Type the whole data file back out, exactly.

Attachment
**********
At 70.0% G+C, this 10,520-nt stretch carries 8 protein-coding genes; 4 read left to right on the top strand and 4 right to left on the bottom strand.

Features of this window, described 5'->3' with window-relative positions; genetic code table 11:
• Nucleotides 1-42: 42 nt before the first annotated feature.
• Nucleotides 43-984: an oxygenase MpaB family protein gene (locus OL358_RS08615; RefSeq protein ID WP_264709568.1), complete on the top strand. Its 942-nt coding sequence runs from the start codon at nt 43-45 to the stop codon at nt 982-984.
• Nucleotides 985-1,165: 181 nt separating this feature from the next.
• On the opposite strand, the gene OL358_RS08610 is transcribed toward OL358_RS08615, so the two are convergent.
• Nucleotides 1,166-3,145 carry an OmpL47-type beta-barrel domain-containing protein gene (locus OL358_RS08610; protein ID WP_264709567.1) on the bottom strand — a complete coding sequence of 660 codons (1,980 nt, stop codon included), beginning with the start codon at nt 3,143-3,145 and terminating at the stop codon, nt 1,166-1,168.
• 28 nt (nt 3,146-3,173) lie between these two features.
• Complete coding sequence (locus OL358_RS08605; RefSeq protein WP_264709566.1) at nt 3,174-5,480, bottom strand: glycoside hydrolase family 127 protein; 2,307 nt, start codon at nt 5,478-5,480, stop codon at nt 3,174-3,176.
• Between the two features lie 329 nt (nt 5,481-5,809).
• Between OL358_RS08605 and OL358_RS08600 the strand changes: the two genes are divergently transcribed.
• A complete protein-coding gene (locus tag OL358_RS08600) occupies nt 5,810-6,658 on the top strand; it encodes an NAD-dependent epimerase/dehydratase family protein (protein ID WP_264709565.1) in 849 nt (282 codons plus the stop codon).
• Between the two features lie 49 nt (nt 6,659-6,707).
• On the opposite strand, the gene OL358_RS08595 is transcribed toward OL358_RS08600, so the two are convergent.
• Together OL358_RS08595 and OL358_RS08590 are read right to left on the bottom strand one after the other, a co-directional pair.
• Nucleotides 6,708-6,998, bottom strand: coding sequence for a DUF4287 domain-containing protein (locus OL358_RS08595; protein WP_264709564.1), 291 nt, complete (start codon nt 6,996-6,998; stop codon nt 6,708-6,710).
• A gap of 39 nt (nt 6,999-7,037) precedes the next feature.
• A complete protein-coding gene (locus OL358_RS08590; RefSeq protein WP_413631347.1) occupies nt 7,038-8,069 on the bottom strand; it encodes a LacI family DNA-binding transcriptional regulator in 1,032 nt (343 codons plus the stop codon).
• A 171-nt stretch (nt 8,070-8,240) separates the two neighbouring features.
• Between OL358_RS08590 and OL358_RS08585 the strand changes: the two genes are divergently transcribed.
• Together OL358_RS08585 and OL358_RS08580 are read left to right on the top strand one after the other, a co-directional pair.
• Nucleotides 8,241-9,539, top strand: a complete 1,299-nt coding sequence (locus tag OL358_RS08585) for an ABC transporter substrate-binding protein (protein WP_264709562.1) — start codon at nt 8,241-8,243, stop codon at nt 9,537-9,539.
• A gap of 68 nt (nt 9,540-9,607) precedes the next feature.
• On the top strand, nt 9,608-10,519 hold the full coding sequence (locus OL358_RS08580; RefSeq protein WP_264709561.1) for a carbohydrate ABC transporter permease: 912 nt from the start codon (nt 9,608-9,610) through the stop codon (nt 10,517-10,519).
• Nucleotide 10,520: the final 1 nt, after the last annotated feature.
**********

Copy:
At 70.0% G+C, this 10,520-nt stretch carries 8 protein-coding genes; 4 read left to right on the top strand and 4 right to left on the bottom strand.

Features of this window, described 5'->3' with window-relative positions; genetic code table 11:
• Nucleotides 1-42: 42 nt before the first annotated feature.
• Nucleotides 43-984: an oxygenase MpaB family protein gene (locus OL358_RS08615; RefSeq protein ID WP_264709568.1), complete on the top strand. Its 942-nt coding sequence runs from the start codon at nt 43-45 to the stop codon at nt 982-984.
• Nucleotides 985-1,165: 181 nt separating this feature from the next.
• On the opposite strand, the gene OL358_RS08610 is transcribed toward OL358_RS08615, so the two are convergent.
• Nucleotides 1,166-3,145 carry an OmpL47-type beta-barrel domain-containing protein gene (locus OL358_RS08610; protein ID WP_264709567.1) on the bottom strand — a complete coding sequence of 660 codons (1,980 nt, stop codon included), beginning with the start codon at nt 3,143-3,145 and terminating at the stop codon, nt 1,166-1,168.
• 28 nt (nt 3,146-3,173) lie between these two features.
• Complete coding sequence (locus OL358_RS08605; RefSeq protein WP_264709566.1) at nt 3,174-5,480, bottom strand: glycoside hydrolase family 127 protein; 2,307 nt, start codon at nt 5,478-5,480, stop codon at nt 3,174-3,176.
• Between the two features lie 329 nt (nt 5,481-5,809).
• Between OL358_RS08605 and OL358_RS08600 the strand changes: the two genes are divergently transcribed.
• A complete protein-coding gene (locus tag OL358_RS08600) occupies nt 5,810-6,658 on the top strand; it encodes an NAD-dependent epimerase/dehydratase family protein (protein ID WP_264709565.1) in 849 nt (282 codons plus the stop codon).
• Between the two features lie 49 nt (nt 6,659-6,707).
• On the opposite strand, the gene OL358_RS08595 is transcribed toward OL358_RS08600, so the two are convergent.
• Together OL358_RS08595 and OL358_RS08590 are read right to left on the bottom strand one after the other, a co-directional pair.
• Nucleotides 6,708-6,998, bottom strand: coding sequence for a DUF4287 domain-containing protein (locus OL358_RS08595; protein WP_264709564.1), 291 nt, complete (start codon nt 6,996-6,998; stop codon nt 6,708-6,710).
• A gap of 39 nt (nt 6,999-7,037) precedes the next feature.
• A complete protein-coding gene (locus OL358_RS08590; RefSeq protein WP_413631347.1) occupies nt 7,038-8,069 on the bottom strand; it encodes a LacI family DNA-binding transcriptional regulator in 1,032 nt (343 codons plus the stop codon).
• A 171-nt stretch (nt 8,070-8,240) separates the two neighbouring features.
• Between OL358_RS08590 and OL358_RS08585 the strand changes: the two genes are divergently transcribed.
• Together OL358_RS08585 and OL358_RS08580 are read left to right on the top strand one after the other, a co-directional pair.
• Nucleotides 8,241-9,539, top strand: a complete 1,299-nt coding sequence (locus tag OL358_RS08585) for an ABC transporter substrate-binding protein (protein WP_264709562.1) — start codon at nt 8,241-8,243, stop codon at nt 9,537-9,539.
• A gap of 68 nt (nt 9,540-9,607) precedes the next feature.
• On the top strand, nt 9,608-10,519 hold the full coding sequence (locus OL358_RS08580; RefSeq protein WP_264709561.1) for a carbohydrate ABC transporter permease: 912 nt from the start codon (nt 9,608-9,610) through the stop codon (nt 10,517-10,519).
• Nucleotide 10,520: the final 1 nt, after the last annotated feature.